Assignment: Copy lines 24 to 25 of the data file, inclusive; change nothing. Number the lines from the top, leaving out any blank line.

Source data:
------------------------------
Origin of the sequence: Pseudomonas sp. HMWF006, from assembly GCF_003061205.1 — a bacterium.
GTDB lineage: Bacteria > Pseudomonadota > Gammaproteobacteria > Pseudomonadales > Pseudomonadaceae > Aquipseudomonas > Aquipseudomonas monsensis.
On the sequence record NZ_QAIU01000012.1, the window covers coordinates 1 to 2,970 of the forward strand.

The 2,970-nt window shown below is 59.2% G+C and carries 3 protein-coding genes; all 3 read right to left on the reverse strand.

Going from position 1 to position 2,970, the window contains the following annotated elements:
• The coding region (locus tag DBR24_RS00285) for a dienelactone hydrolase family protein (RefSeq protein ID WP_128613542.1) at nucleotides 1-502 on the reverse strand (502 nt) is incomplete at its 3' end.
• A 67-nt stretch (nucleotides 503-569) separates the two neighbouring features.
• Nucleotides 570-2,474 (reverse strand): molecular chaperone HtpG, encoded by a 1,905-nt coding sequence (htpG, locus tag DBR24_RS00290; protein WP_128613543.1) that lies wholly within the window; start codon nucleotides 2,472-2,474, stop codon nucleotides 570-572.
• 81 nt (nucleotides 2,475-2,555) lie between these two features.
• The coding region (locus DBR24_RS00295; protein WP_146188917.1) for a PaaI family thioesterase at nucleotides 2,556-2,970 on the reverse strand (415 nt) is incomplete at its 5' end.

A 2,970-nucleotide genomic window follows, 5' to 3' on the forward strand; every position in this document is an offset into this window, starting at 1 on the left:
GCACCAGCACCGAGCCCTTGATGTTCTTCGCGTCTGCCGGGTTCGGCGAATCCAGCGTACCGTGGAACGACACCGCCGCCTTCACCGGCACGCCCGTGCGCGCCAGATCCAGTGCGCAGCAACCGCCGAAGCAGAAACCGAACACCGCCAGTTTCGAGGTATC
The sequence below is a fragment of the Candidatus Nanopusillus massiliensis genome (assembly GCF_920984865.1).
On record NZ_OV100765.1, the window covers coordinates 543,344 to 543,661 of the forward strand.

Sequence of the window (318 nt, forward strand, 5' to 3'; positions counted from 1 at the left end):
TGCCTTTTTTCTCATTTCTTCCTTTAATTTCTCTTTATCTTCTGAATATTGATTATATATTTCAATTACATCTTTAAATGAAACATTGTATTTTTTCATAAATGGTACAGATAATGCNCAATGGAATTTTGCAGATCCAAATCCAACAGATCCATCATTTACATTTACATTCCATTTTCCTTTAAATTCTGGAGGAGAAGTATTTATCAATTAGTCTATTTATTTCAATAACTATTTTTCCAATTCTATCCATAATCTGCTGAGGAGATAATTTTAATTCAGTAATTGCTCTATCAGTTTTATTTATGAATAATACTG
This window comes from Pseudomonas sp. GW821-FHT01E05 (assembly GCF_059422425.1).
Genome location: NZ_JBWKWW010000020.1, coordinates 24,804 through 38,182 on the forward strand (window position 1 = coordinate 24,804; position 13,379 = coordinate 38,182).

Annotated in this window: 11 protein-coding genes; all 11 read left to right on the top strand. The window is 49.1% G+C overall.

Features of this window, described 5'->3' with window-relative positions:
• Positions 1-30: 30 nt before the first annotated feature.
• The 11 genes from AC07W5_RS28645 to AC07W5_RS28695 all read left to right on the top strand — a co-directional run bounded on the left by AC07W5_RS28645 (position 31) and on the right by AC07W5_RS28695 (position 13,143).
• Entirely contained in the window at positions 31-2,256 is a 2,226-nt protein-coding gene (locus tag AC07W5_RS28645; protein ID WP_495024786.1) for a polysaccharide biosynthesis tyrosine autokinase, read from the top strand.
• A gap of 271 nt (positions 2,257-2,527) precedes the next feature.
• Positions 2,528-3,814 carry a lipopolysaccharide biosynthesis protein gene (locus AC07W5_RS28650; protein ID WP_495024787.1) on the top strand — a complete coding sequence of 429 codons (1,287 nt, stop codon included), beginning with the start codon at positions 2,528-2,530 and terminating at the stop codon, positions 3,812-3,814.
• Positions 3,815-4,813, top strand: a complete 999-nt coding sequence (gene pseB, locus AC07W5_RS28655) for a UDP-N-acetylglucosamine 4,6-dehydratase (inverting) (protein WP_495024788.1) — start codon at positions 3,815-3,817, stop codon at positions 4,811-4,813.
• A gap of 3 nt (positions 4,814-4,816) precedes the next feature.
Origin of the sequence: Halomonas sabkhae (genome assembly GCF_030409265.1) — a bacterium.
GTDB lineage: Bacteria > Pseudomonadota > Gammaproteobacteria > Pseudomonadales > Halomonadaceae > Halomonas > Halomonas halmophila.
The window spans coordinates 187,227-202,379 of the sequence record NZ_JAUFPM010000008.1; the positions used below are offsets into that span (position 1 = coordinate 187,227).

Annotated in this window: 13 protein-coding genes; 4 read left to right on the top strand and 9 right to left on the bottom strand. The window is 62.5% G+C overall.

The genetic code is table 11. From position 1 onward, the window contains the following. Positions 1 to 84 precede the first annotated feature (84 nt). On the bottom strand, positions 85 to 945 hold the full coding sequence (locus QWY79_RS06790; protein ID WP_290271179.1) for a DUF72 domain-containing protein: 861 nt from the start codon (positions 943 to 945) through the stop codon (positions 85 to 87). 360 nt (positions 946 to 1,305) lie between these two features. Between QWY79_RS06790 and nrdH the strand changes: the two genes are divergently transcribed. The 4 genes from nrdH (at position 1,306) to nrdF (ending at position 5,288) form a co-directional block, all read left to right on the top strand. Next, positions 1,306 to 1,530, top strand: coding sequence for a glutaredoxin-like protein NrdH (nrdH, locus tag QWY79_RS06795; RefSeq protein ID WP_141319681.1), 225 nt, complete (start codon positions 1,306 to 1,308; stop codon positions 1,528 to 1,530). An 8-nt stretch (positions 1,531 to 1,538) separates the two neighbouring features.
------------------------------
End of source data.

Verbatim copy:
• A gap of 271 nt (positions 2,257-2,527) precedes the next feature.
• Positions 2,528-3,814 carry a lipopolysaccharide biosynthesis protein gene (locus AC07W5_RS28650; protein ID WP_495024787.1) on the top strand — a complete coding sequence of 429 codons (1,287 nt, stop codon included), beginning with the start codon at positions 2,528-2,530 and terminating at the stop codon, positions 3,812-3,814.